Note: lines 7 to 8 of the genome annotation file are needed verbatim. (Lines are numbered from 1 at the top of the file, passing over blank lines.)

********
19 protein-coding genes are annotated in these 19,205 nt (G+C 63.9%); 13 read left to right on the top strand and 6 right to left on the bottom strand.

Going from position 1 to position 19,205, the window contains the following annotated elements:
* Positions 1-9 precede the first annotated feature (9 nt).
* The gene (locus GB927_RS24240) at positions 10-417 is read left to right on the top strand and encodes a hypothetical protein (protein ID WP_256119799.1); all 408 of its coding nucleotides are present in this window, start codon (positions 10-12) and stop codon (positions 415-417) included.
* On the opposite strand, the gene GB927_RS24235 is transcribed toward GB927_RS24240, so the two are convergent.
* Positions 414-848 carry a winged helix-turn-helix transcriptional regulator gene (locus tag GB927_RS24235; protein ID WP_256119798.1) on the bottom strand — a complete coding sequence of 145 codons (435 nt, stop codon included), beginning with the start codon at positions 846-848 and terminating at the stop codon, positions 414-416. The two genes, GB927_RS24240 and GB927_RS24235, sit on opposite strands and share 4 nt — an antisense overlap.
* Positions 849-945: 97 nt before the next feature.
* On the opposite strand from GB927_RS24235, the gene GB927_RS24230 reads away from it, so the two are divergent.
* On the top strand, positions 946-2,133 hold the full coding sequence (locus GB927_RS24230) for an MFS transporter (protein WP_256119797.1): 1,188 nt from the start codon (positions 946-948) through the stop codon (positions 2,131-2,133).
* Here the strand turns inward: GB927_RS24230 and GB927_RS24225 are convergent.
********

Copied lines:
* Positions 849-945: 97 nt before the next feature.
* On the opposite strand from GB927_RS24235, the gene GB927_RS24230 reads away from it, so the two are divergent.